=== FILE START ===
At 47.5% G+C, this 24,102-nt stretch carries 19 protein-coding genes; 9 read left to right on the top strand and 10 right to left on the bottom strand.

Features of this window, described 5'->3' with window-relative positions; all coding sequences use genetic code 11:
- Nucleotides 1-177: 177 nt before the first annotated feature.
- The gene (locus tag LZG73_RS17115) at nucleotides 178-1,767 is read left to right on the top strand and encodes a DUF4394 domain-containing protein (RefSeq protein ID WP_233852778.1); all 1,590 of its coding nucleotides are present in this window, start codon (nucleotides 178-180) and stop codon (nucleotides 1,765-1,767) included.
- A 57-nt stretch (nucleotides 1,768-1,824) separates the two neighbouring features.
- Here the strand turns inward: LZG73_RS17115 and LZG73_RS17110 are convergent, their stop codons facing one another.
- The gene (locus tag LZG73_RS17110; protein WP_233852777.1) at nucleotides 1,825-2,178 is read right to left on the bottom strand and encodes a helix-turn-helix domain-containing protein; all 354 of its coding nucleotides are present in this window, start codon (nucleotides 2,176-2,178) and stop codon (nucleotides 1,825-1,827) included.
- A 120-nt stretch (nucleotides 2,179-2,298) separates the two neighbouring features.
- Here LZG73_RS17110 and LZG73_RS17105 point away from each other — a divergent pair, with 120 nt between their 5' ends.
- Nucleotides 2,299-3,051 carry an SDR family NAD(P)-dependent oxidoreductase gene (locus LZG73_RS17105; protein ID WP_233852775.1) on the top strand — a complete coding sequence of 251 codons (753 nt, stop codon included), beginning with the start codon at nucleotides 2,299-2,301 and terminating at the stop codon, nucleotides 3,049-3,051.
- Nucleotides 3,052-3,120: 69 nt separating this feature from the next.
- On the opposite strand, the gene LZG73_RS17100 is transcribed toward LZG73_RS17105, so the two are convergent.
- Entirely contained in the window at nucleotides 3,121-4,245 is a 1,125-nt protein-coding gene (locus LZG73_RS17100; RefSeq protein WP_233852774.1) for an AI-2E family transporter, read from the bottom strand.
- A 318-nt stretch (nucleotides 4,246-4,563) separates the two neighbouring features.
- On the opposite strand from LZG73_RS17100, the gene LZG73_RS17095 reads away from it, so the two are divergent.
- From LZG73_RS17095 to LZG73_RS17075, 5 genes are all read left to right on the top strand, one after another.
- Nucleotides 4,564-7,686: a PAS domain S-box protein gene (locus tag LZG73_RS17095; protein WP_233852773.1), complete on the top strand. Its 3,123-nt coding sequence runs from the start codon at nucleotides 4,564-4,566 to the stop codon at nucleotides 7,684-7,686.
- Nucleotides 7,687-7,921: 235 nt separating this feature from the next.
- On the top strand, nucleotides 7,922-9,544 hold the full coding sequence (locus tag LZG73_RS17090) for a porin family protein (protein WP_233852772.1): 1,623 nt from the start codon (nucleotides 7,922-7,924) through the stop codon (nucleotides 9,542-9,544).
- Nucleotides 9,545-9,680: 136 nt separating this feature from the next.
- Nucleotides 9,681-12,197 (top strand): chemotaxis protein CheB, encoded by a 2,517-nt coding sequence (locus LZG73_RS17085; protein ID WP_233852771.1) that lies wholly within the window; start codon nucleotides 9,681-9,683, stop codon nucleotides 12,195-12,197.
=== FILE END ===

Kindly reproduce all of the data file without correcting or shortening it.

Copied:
At 47.5% G+C, this 24,102-nt stretch carries 19 protein-coding genes; 9 read left to right on the top strand and 10 right to left on the bottom strand.

Features of this window, described 5'->3' with window-relative positions; all coding sequences use genetic code 11:
- Nucleotides 1-177: 177 nt before the first annotated feature.
- The gene (locus tag LZG73_RS17115) at nucleotides 178-1,767 is read left to right on the top strand and encodes a DUF4394 domain-containing protein (RefSeq protein ID WP_233852778.1); all 1,590 of its coding nucleotides are present in this window, start codon (nucleotides 178-180) and stop codon (nucleotides 1,765-1,767) included.
- A 57-nt stretch (nucleotides 1,768-1,824) separates the two neighbouring features.
- Here the strand turns inward: LZG73_RS17115 and LZG73_RS17110 are convergent, their stop codons facing one another.
- The gene (locus tag LZG73_RS17110; protein WP_233852777.1) at nucleotides 1,825-2,178 is read right to left on the bottom strand and encodes a helix-turn-helix domain-containing protein; all 354 of its coding nucleotides are present in this window, start codon (nucleotides 2,176-2,178) and stop codon (nucleotides 1,825-1,827) included.
- A 120-nt stretch (nucleotides 2,179-2,298) separates the two neighbouring features.
- Here LZG73_RS17110 and LZG73_RS17105 point away from each other — a divergent pair, with 120 nt between their 5' ends.
- Nucleotides 2,299-3,051 carry an SDR family NAD(P)-dependent oxidoreductase gene (locus LZG73_RS17105; protein ID WP_233852775.1) on the top strand — a complete coding sequence of 251 codons (753 nt, stop codon included), beginning with the start codon at nucleotides 2,299-2,301 and terminating at the stop codon, nucleotides 3,049-3,051.
- Nucleotides 3,052-3,120: 69 nt separating this feature from the next.
- On the opposite strand, the gene LZG73_RS17100 is transcribed toward LZG73_RS17105, so the two are convergent.
- Entirely contained in the window at nucleotides 3,121-4,245 is a 1,125-nt protein-coding gene (locus LZG73_RS17100; RefSeq protein WP_233852774.1) for an AI-2E family transporter, read from the bottom strand.
- A 318-nt stretch (nucleotides 4,246-4,563) separates the two neighbouring features.
- On the opposite strand from LZG73_RS17100, the gene LZG73_RS17095 reads away from it, so the two are divergent.
- From LZG73_RS17095 to LZG73_RS17075, 5 genes are all read left to right on the top strand, one after another.
- Nucleotides 4,564-7,686: a PAS domain S-box protein gene (locus tag LZG73_RS17095; protein WP_233852773.1), complete on the top strand. Its 3,123-nt coding sequence runs from the start codon at nucleotides 4,564-4,566 to the stop codon at nucleotides 7,684-7,686.
- Nucleotides 7,687-7,921: 235 nt separating this feature from the next.
- On the top strand, nucleotides 7,922-9,544 hold the full coding sequence (locus tag LZG73_RS17090) for a porin family protein (protein WP_233852772.1): 1,623 nt from the start codon (nucleotides 7,922-7,924) through the stop codon (nucleotides 9,542-9,544).
- Nucleotides 9,545-9,680: 136 nt separating this feature from the next.
- Nucleotides 9,681-12,197 (top strand): chemotaxis protein CheB, encoded by a 2,517-nt coding sequence (locus LZG73_RS17085; protein ID WP_233852771.1) that lies wholly within the window; start codon nucleotides 9,681-9,683, stop codon nucleotides 12,195-12,197.